Montreal suburb moving to crack down on short-term rentals

Click to play video: 'Sainte-Anne-de-Bellevue moves to tighten regulations on short-term rentals'
Sainte-Anne-de-Bellevue moves to tighten regulations on short-term rentals
WATCH: The city of Sainte-Anne-de-Bellevue on the island of Montreal, is moving to tighten regulations on short-term rentals. They are already illegal in residential areas of the city, but it is now set to adopt a new bylaw that will greatly restrict Airbnb listings in commercial areas of Sainte-Anne's, like its village. And as Global's Felicia Parrillo reports, other municipalities may soon follow suit. – Apr 26, 2023

One of the most popular and iconic places west of Montreal is Ste-Anne Street on the western tip of the island.

It’s filled with restaurants and unique shops — with the historic Sainte-Anne-de-Bellevue canal as a backdrop.

It has always been legal for short-term rentals to exist in this part of the city, since it is a tourist destination, but council is hoping to now make it a bit more difficult.

“The criteria is quite strict — the building itself has got to cover a certain number of square feet, you’ve got to have a certain number of linear feet that come up against the sidewalk or street,” said Sainte-Anne-de-Bellevue Mayor Paola Hawa. “And you also have to have your certification from the authorities.”

It’s already illegal for anyone to host an Airbnb in residential areas of Sainte-Anne-de-Bellevue.

Story continues below advertisement

Hawa says it was important for the city to crack down on short-term rentals in its commercial areas as well.

“Once someone rents out an Airbnb you’re basically withdrawing that unit from the market,” she said. “And in a situation like in the village, where we have a scarcity of residential apartments or homes, it’s very important if we want to attract back families and control rent amounts, we need to control who you’re renting it to.”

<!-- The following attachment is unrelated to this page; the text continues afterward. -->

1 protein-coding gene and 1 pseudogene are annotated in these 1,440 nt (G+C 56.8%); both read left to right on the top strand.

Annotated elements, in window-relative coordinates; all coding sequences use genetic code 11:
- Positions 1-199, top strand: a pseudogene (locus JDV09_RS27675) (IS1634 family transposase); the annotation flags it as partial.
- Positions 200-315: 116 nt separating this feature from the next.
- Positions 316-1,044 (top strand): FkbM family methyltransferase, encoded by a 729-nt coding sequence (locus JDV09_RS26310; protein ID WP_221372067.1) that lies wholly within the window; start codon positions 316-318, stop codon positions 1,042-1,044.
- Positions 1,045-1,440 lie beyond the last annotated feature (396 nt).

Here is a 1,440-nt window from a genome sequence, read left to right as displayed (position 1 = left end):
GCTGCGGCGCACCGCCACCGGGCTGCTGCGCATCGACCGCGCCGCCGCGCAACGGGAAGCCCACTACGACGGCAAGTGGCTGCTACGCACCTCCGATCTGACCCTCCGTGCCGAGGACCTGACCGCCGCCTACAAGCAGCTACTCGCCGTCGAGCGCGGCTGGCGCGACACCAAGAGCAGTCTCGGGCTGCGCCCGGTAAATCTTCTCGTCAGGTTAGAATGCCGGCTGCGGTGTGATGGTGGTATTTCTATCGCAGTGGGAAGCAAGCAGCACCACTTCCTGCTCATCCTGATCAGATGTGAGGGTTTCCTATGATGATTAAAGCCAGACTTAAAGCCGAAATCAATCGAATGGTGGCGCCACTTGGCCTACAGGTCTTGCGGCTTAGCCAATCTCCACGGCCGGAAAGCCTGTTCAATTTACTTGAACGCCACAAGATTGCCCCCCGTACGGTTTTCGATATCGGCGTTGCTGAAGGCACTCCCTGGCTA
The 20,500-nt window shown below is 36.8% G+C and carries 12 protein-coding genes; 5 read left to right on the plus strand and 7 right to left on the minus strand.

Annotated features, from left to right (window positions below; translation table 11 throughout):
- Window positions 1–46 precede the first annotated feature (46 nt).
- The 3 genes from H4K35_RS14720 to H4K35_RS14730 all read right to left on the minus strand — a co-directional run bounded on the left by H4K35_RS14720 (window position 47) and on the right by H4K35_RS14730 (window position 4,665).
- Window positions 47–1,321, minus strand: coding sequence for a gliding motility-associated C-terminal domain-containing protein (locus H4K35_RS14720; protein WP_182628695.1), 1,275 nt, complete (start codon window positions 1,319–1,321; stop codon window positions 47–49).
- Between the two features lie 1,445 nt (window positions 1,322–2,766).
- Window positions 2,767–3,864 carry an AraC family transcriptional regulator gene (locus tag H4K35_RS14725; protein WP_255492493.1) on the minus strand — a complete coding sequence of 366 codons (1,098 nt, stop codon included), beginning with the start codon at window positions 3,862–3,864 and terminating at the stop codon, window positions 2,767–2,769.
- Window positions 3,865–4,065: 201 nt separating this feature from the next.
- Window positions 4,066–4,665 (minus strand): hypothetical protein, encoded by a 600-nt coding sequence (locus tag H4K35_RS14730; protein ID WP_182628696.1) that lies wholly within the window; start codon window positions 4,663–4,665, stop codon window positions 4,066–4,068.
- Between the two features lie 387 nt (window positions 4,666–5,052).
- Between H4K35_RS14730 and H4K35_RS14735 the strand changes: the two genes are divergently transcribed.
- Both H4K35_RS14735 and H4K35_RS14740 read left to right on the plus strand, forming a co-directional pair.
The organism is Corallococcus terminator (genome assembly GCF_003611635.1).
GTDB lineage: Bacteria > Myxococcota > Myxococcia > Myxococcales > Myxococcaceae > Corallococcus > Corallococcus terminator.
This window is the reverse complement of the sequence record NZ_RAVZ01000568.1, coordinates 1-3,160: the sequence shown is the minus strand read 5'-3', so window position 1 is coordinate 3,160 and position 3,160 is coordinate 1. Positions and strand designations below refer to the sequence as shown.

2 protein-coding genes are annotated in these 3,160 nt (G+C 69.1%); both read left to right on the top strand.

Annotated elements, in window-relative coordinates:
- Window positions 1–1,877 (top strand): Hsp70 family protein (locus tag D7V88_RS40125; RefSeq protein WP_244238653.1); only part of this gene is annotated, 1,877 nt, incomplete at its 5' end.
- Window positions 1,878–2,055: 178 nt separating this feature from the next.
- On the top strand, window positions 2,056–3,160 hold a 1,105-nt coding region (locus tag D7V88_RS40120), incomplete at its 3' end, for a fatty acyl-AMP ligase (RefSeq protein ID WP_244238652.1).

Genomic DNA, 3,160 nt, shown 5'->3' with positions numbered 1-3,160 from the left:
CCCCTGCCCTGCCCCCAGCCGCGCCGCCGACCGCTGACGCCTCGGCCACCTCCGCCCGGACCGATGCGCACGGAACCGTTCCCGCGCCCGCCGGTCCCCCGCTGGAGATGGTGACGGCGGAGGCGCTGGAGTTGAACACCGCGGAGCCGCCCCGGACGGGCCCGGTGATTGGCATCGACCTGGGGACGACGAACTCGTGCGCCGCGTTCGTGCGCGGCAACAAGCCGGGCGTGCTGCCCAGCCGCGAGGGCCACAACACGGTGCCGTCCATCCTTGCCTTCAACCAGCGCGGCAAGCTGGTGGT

In Quebec, municipalities are allowed to change or tighten certain bylaws on short-term rentals — but they cannot override the provincewide legislation.

In March, a deadly fire in Montreal’s Old Port killed seven people, many of whom had rented units in the building on Airbnb, which was illegal due to a city bylaw.

Hawa says its new bylaw has been in the works for over a year, and other neighbouring municipalities say they’d also like to follow suit.

“Buildings or rebuilds or knockdowns or anything developed in our commercial settings will be either condos-slash-Airbnbs,” said Pointe-Claire Mayor Tim Thomas. “So it does drive prices up and it also brings in the wrong kind of consumer.”

Cédric Dussault, a co-spokesperson for the coalition of housing committees and tenants’ associations of Quebec (RCLALQ), applauds municipalities like Sainte-Anne-de-Bellevue for tightening regulations on its territory.

Story continues below advertisement

However, he says it is difficult for municipalities to control illegal listings. For that part, the provincial government must step in.

“In order to crack down on illegal listings, they must fine the platforms themselves,” said Dussault. “Up to now what has been done is trying to control the host that has been operating illegally, but frankly that does not work at all. You have to target the platform itself with heavy fines and this part is in the hands of the government of Quebec.”

Sainte-Anne plans to adopt the bylaw at the next council meeting on May 8.

Sponsored content